Microsoft has released the open source Windows Package Manager for developers and general users to install apps on Windows 10.
The Windows Package Manager service and the winget.exe command-line tool are now available in public preview for anyone to test. Winget comes with the preview version of Windows App Installer for downloading apps on Windows 10.
While Windows 10 users can install apps from the Microsoft Store, Windows Package Manager will help developers install tools that aren’t necessarily available in the store, such as Win32 software products that don’t have been converted to Universal Windows Platform (UWP) applications. in the store.
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This could be useful for anyone who needs to reinstall all of their apps and tools after rebuilding a PC and should save time for developers who need to install lots of developer tools, such as editors, software languages. programming and software libraries.
Microsoft announced the new package manager at its Build 2020 online conference this week.
The tool can help users get their applications by typing “winget install” followed by the program name in the command line or by creating a script that automatically installs all the necessary tools.
The Package Manager is available to users in Microsoft’s Windows Insider Test Program after installing Microsoft’s App Installer.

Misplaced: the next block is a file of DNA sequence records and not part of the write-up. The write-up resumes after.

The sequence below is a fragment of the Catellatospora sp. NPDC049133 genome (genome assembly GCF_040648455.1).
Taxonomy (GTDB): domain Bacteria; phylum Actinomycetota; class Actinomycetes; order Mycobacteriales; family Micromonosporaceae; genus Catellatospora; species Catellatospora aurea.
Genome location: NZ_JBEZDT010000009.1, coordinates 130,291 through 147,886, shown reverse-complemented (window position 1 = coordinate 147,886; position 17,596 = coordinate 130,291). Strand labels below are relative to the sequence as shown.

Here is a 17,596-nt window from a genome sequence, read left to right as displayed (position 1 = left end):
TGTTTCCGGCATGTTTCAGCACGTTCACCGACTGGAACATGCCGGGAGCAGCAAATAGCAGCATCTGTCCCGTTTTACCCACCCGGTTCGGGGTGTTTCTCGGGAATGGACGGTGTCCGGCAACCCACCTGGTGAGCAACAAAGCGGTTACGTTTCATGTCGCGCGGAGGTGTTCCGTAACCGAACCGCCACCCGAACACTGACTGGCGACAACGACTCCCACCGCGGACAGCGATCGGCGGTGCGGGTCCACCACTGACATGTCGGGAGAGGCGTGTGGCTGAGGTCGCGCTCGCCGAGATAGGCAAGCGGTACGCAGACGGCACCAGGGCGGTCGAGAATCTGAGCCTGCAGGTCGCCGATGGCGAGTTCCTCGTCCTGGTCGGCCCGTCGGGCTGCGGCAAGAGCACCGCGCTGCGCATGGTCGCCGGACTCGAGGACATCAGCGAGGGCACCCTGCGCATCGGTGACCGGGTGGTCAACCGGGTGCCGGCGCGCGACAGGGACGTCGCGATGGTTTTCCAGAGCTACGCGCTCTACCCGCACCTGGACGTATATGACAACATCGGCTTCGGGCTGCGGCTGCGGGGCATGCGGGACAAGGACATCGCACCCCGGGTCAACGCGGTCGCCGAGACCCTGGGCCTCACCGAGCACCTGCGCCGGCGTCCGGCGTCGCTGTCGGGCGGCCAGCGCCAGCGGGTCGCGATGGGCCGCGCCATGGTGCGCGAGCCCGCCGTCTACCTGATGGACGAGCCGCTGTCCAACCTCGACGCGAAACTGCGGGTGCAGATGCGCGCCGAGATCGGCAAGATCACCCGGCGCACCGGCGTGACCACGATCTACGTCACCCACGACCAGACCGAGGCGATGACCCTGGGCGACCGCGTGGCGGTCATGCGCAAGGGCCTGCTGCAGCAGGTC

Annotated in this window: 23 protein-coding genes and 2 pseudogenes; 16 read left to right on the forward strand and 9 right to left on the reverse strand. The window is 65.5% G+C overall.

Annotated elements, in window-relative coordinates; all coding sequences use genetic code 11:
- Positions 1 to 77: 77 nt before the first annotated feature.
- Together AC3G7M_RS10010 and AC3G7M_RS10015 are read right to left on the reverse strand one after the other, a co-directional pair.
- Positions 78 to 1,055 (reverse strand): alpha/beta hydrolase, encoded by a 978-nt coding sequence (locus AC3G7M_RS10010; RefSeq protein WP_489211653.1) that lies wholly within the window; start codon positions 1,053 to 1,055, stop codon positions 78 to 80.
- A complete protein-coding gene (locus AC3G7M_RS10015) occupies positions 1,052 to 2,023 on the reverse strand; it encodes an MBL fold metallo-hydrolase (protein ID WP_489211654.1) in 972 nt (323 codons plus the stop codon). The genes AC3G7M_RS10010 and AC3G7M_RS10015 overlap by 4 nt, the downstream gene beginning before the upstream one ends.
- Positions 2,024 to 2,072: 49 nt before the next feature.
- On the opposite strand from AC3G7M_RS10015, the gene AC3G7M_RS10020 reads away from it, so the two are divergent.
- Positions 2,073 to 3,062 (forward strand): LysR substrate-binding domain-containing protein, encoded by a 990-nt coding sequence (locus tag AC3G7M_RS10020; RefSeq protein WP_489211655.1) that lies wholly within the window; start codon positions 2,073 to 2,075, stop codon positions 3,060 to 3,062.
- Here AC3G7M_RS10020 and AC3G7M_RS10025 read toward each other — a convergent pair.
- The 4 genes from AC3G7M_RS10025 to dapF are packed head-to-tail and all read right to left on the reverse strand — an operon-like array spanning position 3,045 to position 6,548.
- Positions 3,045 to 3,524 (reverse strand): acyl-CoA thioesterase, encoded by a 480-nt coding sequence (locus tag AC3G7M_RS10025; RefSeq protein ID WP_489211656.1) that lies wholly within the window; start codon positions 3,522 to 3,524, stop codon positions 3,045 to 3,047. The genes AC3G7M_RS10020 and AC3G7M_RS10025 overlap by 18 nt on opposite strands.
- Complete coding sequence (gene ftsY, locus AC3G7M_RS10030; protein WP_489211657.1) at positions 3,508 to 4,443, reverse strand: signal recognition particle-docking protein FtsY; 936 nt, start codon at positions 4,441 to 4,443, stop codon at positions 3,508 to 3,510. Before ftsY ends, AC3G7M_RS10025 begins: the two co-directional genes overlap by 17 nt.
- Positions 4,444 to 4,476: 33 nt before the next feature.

Microsoft aims to create a repository of trusted applications, from which the package manager can install applications that have been checked with its SmartScreen technology and cryptographically verified.
While the Package Manager provides an alternative to the Microsoft Store, formerly Windows Store, Microsoft says it doesn’t change anything for the store.
So the question remains open as to what the company will do with the Microsoft Store, which many have speculated would be killed because it only contains a fraction of the tens of millions of apps that run on Windows PCs.
The Microsoft Store product shortage stems from Microsoft’s failure to convince developers to convert their Win32 apps to UWP apps for distribution in the store.
The main difference between Microsoft Store and Windows Package Manager is that the store is all about commerce, unlike Package Manager.
âWindows Package Manager is a command line interface, with no marketing, no images, no commerce. Although we plan to make these apps installable as well, âsaid Demitrius Nelon, senior program manager at Microsoft.
SEE: Microsoft Build 2020: everything announced and then some
Earlier this week, Microsoft detailed its latest efforts to bridge the gap between Win32 and UWP apps under Project Reunion, which includes the Windows 10 user interface framework, WinUI 3, and WebView 2, a tool for integrating content. Web in an app.
Microsoft’s roadmap for the Package Manager says it will update preview builds every month until May 2021, when it will release version 1.0, which will support the installation of apps from the Microsoft Store as well as progressive web apps.